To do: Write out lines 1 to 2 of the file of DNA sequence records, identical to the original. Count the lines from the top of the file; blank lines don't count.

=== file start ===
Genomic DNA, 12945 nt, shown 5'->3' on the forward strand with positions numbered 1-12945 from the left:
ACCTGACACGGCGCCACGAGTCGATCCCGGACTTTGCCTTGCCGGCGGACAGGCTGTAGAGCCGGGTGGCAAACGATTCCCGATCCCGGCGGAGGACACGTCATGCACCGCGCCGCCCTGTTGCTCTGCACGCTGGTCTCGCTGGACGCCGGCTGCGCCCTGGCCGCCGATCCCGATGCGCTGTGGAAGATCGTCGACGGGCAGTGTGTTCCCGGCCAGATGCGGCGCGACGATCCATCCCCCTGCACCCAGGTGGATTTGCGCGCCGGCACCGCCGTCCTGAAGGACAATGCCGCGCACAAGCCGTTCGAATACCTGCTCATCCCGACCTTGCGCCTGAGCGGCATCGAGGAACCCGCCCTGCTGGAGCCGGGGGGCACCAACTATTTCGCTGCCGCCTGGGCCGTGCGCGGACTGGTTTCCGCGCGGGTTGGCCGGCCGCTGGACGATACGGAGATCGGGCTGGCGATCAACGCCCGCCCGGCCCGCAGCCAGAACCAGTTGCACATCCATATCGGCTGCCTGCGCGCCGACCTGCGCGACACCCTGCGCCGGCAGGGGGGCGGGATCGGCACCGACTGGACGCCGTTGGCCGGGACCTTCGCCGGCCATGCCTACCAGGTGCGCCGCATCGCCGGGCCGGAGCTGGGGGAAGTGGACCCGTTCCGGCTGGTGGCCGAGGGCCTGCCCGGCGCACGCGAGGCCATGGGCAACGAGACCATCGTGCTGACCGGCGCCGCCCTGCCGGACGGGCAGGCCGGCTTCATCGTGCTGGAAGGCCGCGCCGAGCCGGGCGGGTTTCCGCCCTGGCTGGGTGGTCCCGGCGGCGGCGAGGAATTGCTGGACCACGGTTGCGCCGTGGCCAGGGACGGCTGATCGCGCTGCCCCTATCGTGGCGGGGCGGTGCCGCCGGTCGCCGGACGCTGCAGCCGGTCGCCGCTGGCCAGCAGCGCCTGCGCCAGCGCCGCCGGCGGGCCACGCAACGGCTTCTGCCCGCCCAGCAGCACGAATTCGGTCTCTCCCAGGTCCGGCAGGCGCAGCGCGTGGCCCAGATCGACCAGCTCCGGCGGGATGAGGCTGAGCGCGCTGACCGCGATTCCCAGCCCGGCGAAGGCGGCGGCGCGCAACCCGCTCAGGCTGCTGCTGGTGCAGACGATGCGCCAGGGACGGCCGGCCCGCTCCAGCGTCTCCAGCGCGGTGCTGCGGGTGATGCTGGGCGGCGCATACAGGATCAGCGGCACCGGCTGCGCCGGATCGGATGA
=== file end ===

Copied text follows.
Genomic DNA, 12945 nt, shown 5'->3' on the forward strand with positions numbered 1-12945 from the left:
ACCTGACACGGCGCCACGAGTCGATCCCGGACTTTGCCTTGCCGGCGGACAGGCTGTAGAGCCGGGTGGCAAACGATTCCCGATCCCGGCGGAGGACACGTCATGCACCGCGCCGCCCTGTTGCTCTGCACGCTGGTCTCGCTGGACGCCGGCTGCGCCCTGGCCGCCGATCCCGATGCGCTGTGGAAGATCGTCGACGGGCAGTGTGTTCCCGGCCAGATGCGGCGCGACGATCCATCCCCCTGCACCCAGGTGGATTTGCGCGCCGGCACCGCCGTCCTGAAGGACAATGCCGCGCACAAGCCGTTCGAATACCTGCTCATCCCGACCTTGCGCCTGAGCGGCATCGAGGAACCCGCCCTGCTGGAGCCGGGGGGCACCAACTATTTCGCTGCCGCCTGGGCCGTGCGCGGACTGGTTTCCGCGCGGGTTGGCCGGCCGCTGGACGATACGGAGATCGGGCTGGCGATCAACGCCCGCCCGGCCCGCAGCCAGAACCAGTTGCACATCCATATCGGCTGCCTGCGCGCCGACCTGCGCGACACCCTGCGCCGGCAGGGGGGCGGGATCGGCACCGACTGGACGCCGTTGGCCGGGACCTTCGCCGGCCATGCCTACCAGGTGCGCCGCATCGCCGGGCCGGAGCTGGGGGAAGTGGACCCGTTCCGGCTGGTGGCCGAGGGCCTGCCCGGCGCACGCGAGGCCATGGGCAACGAGACCATCGTGCTGACCGGCGCCGCCCTGCCGGACGGGCAGGCCGGCTTCATCGTGCTGGAAGGCCGCGCCGAGCCGGGCGGGTTTCCGCCCTGGCTGGGTGGTCCCGGCGGCGGCGAGGAATTGCTGGACCACGGTTGCGCCGTGGCCAGGGACGGCTGATCGCGCTGCCCCTATCGTGGCGGGGCGGTGCCGCCGGTCGCCGGACGCTGCAGCCGGTCGCCGCTGGCCAGCAGCGCCTGCGCCAGCGCCGCCGGCGGGCCACGCAACGGCTTCTGCCCGCCCAGCAGCACGAATTCGGTCTCTCCCAGGTCCGGCAGGCGCAGCGCGTGGCCCAGATCGACCAGCTCCGGCGGGATGAGGCTGAGCGCGCTGACCGCGATTCCCAGCCCGGCGAAGGCGGCGGCGCGCAACCCGCTCAGGCTGCTGCTGGTGCAGACGATGCGCCAGGGACGGCCGGCCCGCTCCAGCGTCTCCAGCGCGGTGCTGCGGGTGATGCTGGGCGGCGCATACAGGATCAGCGGCACCGGCTGCGCCGGATCGGATGA